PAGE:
SALVADOR, Brazil (AP) — A former Brazil coach had a simple answer when asked about what striker Hulk adds to the squad: "Strength."

"He gives us more power," Mano Menezes added, with a grin, about the Brazilian nicknamed after the comic book superhero.

Although he is one of the less popular of the current Brazilian stars, he continues to work hard to silence his critics and prove his worth to fans.

The Zenit St. Petersburg player left Brazil early in his career and has little connection with local supporters, but has played well with the national team and is constantly praised by coach Luiz Felipe Scolari.

"I'm big, I'm strong," said Hulk, who looks more like a rugby player or an NFL fullback. "And I take advantage of this strength when I'm on the field, I use it to help my team."

The 26-year-old Brazilian, whose full name is Givanildo Vieira de Souza, got his superhero nickname when he was a kid growing up in a poor family in northeastern Brazil, and it stuck with him after he started playing football.

"It fits well with how I'm built physically now," he said. "I've always been called Hulk and I like it."

Hulk was with Brazilian club Vitoria when he left to play in Japan when he was 18 years old. He never played for a top club in Brazil and few fans in the country had heard of him when he was first called up to the national team in 2009. He has scored seven goals in nearly 30 matches with Brazil so far.

"I left Brazil very early in my career, so not a lot of people know me here," he said. "It's normal that I get criticized more often, I understand."

Hulk has been hearing from the Brazilian crowd for some time. Every time he makes a mistake, fans have been calling for young midfielder Lucas, who thrived with Sao Paulo before moving to Paris Saint-Germain earlier this year. It has happened in nearly every match he has played for the national team in Brazil so far.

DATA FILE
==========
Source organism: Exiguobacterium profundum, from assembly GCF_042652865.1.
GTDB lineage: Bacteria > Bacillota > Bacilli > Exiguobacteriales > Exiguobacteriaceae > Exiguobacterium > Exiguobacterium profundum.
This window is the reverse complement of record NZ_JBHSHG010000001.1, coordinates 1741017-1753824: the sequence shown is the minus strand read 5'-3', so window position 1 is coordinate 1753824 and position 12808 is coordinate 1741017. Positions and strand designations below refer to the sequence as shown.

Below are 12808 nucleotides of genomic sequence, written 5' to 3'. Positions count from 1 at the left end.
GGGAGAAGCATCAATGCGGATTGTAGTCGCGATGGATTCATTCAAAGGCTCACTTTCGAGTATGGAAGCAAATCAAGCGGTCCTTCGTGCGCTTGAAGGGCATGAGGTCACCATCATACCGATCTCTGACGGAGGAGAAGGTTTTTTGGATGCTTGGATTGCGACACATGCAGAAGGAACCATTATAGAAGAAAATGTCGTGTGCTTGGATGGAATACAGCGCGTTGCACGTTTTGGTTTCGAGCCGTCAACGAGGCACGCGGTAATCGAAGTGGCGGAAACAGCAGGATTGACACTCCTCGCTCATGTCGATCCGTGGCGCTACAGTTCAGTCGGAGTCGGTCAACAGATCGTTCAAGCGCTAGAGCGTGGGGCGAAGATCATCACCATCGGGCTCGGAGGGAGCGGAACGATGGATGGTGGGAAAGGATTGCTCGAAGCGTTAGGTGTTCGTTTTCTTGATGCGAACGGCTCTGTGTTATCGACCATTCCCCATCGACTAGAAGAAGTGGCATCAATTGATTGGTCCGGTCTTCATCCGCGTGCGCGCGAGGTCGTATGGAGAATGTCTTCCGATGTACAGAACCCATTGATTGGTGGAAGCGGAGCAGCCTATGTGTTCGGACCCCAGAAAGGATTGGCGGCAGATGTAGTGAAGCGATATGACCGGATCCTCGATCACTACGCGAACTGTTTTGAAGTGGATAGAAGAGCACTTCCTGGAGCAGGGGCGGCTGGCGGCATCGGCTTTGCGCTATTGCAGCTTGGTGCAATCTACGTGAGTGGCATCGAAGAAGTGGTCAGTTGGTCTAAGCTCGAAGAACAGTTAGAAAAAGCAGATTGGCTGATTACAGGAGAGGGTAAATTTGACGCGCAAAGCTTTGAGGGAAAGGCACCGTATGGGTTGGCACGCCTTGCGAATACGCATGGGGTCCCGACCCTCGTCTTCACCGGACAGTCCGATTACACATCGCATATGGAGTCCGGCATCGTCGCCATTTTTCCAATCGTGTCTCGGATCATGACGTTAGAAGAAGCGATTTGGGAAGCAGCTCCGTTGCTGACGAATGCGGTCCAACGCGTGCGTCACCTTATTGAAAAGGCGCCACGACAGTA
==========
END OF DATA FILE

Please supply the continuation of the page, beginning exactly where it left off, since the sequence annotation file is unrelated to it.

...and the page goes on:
"It doesn't bother me, I'll just keep doing my job," he said. "With time they will know more about me and will see that I can help. I have the trust of my coach and of my teammates and that's the most important thing for me."

Scolari has been defending Hulk from the beginning, praising his determination and his tactical commitment with the national team.

"Hulk brings a lot to the Selecao," the coach said. "I can't complain at all. He has been doing everything that we ask him to do and that's important."

Fans chanted Lucas' name again in Brazil's 2-0 win over Mexico on Wednesday in Fortaleza, but the majority of the crowd loudly applauded Hulk when he was substituted near the end of the match.

"It's great to be recognized," he said. "And I hope this is going to continue for a long time. I've always dreamed of playing for the national team and this is what I want to keep doing."

Hulk was a starter for Brazil in the 2012 Olympics in London, when the five-time world champions lost the final to Mexico and failed to win their first gold medal in football.

He played three seasons in Japan before moving to Portugal's FC Porto in 2008. His transfer to Zenit St. Petersburg last year was one of the more expensive for a Brazilian player. He had also been touted to join Chelsea at the time.

Hulk is set to start again when Brazil plays Italy on Saturday in the final Group A match in Salvador. Both teams have already advanced to the next round, but the winner will finish first in the group and will likely avoid a meeting with Spain in the semifinals.

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